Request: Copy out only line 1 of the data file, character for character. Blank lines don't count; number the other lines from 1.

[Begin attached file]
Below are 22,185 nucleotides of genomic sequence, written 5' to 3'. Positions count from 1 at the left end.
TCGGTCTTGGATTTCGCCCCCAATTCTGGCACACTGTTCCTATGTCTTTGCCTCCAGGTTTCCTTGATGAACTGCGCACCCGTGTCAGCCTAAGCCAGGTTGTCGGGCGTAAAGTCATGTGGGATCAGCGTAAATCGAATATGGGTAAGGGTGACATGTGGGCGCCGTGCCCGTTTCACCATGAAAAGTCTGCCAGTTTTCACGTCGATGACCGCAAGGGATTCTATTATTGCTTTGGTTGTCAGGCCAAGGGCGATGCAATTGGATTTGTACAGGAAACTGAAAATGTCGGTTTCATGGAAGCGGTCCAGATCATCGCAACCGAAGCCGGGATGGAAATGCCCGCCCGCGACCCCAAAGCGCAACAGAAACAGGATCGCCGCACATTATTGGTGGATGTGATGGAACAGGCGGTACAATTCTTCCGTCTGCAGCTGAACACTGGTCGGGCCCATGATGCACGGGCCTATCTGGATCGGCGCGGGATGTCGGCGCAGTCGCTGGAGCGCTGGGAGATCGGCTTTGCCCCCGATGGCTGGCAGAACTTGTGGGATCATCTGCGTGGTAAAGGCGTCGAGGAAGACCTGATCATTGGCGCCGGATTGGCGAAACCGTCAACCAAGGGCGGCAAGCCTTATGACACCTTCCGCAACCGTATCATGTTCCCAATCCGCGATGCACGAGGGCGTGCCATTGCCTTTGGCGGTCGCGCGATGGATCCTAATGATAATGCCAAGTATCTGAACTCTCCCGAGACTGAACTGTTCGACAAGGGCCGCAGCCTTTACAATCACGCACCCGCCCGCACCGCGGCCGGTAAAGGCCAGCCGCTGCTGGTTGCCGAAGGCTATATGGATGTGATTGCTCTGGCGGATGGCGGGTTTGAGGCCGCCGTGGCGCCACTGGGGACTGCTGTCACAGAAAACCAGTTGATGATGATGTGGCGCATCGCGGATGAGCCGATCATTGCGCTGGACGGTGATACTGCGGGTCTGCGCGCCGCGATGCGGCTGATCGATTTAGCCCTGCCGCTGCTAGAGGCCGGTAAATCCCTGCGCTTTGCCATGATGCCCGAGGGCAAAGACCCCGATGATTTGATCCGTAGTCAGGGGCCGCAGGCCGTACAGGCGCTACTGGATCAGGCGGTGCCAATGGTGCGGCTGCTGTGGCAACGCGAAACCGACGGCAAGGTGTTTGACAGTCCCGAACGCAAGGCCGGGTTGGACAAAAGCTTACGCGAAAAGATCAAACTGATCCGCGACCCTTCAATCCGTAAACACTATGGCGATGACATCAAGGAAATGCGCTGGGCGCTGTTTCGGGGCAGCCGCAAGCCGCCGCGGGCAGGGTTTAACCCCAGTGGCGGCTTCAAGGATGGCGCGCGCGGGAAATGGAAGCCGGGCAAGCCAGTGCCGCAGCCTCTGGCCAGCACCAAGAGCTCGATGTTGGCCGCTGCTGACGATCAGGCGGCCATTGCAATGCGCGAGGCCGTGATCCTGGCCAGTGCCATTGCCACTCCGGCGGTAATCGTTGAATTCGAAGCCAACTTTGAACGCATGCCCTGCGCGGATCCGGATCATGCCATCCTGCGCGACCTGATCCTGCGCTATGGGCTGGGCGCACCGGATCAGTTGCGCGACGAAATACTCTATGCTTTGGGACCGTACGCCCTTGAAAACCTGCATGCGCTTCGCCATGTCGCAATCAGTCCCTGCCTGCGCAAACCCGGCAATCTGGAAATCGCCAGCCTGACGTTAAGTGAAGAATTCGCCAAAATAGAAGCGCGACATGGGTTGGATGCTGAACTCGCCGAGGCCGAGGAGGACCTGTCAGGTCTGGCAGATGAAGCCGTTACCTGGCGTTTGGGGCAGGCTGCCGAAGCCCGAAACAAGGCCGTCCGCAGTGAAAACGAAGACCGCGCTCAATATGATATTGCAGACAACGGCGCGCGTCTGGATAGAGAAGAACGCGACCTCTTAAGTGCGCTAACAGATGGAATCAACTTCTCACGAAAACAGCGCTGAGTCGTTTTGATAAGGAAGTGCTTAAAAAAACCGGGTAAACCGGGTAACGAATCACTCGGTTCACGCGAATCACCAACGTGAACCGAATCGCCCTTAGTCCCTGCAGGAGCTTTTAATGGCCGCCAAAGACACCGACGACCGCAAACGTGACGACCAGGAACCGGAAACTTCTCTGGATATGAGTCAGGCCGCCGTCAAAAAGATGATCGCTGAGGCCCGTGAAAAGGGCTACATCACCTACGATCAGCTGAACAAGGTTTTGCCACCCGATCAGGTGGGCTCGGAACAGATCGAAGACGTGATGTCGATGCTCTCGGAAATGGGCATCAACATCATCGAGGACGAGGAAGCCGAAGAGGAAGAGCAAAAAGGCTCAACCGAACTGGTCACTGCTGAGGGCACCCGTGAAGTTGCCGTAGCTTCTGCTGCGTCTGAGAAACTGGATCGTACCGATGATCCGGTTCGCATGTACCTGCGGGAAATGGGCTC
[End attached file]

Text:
Below are 22,185 nucleotides of genomic sequence, written 5' to 3'. Positions count from 1 at the left end.